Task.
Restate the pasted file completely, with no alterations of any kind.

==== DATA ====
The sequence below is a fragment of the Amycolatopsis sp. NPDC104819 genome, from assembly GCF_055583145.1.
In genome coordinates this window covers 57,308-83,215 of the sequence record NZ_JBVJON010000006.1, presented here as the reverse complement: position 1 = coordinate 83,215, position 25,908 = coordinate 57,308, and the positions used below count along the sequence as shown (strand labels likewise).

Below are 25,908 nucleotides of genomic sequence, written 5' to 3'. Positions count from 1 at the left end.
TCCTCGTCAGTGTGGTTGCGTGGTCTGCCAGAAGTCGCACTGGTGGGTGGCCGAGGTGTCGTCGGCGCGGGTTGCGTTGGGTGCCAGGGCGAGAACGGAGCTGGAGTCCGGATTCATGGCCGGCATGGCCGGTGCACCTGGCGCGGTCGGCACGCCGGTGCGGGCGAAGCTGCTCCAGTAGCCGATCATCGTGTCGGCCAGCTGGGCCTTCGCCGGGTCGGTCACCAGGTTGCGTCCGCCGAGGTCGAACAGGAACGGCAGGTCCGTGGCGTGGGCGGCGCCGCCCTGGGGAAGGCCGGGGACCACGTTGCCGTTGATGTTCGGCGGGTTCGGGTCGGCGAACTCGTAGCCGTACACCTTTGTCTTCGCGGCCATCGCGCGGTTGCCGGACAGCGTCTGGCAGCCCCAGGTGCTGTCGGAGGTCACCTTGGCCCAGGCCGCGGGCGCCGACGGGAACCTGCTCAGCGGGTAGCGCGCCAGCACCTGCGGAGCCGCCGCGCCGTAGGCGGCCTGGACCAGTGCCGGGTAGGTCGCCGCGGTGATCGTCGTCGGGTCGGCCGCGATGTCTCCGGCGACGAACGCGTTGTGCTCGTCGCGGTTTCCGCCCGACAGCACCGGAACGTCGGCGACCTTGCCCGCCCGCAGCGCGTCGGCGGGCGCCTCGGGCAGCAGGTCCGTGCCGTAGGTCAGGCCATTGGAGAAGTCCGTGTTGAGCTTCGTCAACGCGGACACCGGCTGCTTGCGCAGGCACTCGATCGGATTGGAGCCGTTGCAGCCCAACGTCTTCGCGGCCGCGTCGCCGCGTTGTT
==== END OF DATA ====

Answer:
The sequence below is a fragment of the Amycolatopsis sp. NPDC104819 genome, from assembly GCF_055583145.1.
In genome coordinates this window covers 57,308-83,215 of the sequence record NZ_JBVJON010000006.1, presented here as the reverse complement: position 1 = coordinate 83,215, position 25,908 = coordinate 57,308, and the positions used below count along the sequence as shown (strand labels likewise).

Below are 25,908 nucleotides of genomic sequence, written 5' to 3'. Positions count from 1 at the left end.
TCCTCGTCAGTGTGGTTGCGTGGTCTGCCAGAAGTCGCACTGGTGGGTGGCCGAGGTGTCGTCGGCGCGGGTTGCGTTGGGTGCCAGGGCGAGAACGGAGCTGGAGTCCGGATTCATGGCCGGCATGGCCGGTGCACCTGGCGCGGTCGGCACGCCGGTGCGGGCGAAGCTGCTCCAGTAGCCGATCATCGTGTCGGCCAGCTGGGCCTTCGCCGGGTCGGTCACCAGGTTGCGTCCGCCGAGGTCGAACAGGAACGGCAGGTCCGTGGCGTGGGCGGCGCCGCCCTGGGGAAGGCCGGGGACCACGTTGCCGTTGATGTTCGGCGGGTTCGGGTCGGCGAACTCGTAGCCGTACACCTTTGTCTTCGCGGCCATCGCGCGGTTGCCGGACAGCGTCTGGCAGCCCCAGGTGCTGTCGGAGGTCACCTTGGCCCAGGCCGCGGGCGCCGACGGGAACCTGCTCAGCGGGTAGCGCGCCAGCACCTGCGGAGCCGCCGCGCCGTAGGCGGCCTGGACCAGTGCCGGGTAGGTCGCCGCGGTGATCGTCGTCGGGTCGGCCGCGATGTCTCCGGCGACGAACGCGTTGTGCTCGTCGCGGTTTCCGCCCGACAGCACCGGAACGTCGGCGACCTTGCCCGCCCGCAGCGCGTCGGCGGGCGCCTCGGGCAGCAGGTCCGTGCCGTAGGTCAGGCCATTGGAGAAGTCCGTGTTGAGCTTCGTCAACGCGGACACCGGCTGCTTGCGCAGGCACTCGATCGGATTGGAGCCGTTGCAGCCCAACGTCTTCGCGGCCGCGTCGCCGCGTTGTT